var ot=document.getElementById("myoutertable");
ot.style.display="none";
var intbls=ot.getElementsByTagName("TABLE");
for( jj=0; jj<intbls.length; jj++ ){
intbls[jj].style.display = "none";
}
}
function DisplayCustomer(cat) {
clearSel();
//alert(cat);
document.getElementById("myoutertable").style.display="block"
document.getElementById("mytable"+cat).style.display="block"

}
</script>

Make sure to set the Text type to HTML.

The clearSel function first finds the outer table and then locates every nested table and sets the display style for each to none. The outer table’s display style is also set to none. This will effectively hide both tables.

The DisplayCustomer function first clears all current displayed tables. Next it uses a category passed in from the Chart to find the specific customer inner table and sets its display style to block. It also sets the outer table to be visible.

To link these two functions to the Chart use the Interactivity button on the Value (Y) Series as shown in the picture below. Note that we use a mouse over event to call the DisplayCustomer function and a mouse click function to clear the tables.



This produces the following output.

As the mouse is moved over the different tubes the table below the chart will update. To clear the tables click on one of the tubes. You will notice that we passed categoryData to the DisplayCustomer JavaScript function. This is a predefined variable available to the invokeScript function that contains the category value for a specific datapoint. The example report lists the predefined variables and in what action they are available using label elements at the top of the report. These labels are hidden at run time.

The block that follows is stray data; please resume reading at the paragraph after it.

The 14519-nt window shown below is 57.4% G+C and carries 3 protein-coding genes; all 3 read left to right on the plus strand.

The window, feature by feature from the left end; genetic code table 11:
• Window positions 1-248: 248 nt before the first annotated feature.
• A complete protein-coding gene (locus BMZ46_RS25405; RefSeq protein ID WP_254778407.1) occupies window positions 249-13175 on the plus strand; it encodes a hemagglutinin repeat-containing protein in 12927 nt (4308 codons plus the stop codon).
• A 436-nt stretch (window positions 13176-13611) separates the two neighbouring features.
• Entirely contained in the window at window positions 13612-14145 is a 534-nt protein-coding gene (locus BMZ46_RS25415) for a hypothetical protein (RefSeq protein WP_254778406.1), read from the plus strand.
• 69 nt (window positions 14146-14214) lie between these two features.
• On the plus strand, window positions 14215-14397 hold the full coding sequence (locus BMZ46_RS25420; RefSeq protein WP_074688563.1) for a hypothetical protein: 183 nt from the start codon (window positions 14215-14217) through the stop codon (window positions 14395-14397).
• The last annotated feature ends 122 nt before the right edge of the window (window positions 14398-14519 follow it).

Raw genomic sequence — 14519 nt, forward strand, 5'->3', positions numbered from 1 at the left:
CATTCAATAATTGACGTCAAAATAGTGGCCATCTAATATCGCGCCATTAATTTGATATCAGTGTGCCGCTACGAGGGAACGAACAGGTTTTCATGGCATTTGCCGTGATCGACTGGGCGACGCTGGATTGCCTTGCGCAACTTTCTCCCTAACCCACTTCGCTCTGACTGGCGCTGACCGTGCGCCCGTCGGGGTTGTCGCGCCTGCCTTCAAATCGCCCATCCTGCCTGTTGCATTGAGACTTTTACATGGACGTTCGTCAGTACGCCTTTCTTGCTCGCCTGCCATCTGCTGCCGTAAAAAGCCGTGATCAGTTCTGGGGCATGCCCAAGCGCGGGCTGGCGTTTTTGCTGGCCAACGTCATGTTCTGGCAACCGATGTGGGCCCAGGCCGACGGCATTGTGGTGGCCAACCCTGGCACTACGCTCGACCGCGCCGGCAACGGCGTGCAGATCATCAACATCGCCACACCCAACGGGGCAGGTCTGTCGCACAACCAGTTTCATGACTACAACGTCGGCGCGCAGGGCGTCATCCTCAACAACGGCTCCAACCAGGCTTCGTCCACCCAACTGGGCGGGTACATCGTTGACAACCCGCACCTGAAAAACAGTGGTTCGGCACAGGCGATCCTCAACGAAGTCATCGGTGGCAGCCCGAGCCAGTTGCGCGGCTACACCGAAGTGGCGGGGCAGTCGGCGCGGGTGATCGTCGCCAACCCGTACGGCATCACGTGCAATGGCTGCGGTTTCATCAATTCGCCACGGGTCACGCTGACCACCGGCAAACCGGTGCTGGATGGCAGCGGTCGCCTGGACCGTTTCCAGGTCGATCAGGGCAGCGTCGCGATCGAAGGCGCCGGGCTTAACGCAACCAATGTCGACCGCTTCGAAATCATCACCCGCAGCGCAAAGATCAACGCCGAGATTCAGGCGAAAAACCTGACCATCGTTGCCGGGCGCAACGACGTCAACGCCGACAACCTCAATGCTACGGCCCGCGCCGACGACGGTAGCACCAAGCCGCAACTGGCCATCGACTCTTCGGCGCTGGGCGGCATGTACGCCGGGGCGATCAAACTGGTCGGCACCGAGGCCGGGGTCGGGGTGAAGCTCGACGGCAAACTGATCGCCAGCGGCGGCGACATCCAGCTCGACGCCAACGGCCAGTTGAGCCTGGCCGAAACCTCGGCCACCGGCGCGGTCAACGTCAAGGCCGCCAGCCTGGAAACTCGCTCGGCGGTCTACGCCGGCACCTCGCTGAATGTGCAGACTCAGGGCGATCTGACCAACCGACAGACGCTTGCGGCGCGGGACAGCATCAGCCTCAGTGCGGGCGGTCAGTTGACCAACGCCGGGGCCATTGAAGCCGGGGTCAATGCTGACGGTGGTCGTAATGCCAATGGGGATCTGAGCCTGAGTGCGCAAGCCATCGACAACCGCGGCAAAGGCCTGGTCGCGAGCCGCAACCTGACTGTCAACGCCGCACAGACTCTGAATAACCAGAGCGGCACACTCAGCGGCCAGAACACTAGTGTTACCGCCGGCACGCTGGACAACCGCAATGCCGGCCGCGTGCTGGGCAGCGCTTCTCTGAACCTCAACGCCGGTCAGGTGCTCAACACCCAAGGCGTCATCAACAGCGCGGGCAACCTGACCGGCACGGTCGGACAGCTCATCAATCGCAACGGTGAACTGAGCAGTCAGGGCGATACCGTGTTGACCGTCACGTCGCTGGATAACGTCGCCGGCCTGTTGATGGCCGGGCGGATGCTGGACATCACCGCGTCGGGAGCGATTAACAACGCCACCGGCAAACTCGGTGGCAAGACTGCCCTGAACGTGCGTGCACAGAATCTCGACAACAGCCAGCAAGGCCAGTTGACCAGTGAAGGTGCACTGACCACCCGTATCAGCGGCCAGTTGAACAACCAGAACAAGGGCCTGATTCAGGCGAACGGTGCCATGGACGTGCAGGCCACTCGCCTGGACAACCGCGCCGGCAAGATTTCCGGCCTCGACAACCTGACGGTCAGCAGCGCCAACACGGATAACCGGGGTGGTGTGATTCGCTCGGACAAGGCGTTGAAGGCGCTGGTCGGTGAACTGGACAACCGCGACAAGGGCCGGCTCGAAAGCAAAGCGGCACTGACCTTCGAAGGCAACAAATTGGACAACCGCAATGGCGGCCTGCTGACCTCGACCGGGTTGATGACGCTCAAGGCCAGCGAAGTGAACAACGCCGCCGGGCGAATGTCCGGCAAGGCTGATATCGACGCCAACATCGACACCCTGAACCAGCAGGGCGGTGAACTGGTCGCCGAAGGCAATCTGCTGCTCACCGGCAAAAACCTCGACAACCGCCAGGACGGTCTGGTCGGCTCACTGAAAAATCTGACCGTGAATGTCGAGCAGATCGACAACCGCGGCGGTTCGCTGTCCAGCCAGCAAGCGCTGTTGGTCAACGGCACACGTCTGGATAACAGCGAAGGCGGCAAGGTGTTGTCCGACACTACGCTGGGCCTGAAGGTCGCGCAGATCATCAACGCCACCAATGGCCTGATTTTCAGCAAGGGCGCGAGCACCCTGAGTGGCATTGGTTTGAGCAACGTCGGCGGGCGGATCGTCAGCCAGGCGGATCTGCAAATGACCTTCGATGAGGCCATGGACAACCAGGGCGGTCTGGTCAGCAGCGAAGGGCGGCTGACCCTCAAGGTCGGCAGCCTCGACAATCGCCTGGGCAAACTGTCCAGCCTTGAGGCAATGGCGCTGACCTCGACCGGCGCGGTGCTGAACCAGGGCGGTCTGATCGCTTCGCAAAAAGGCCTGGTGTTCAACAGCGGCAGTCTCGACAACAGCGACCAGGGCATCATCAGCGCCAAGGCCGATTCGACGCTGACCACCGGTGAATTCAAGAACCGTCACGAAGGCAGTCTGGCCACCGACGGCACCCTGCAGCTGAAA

The example is available at BIRT Exchange.

Read the original blog entry...

More Stories By Jason Weathersby

Jason Weathersby is a member of the extended BIRT development team at Actuate Corporation and has backgrounds in both computer science and technical writing. He has many years experience in technical consulting, training, writing, and publishing about reporting, business intelligence tools, and database technologies.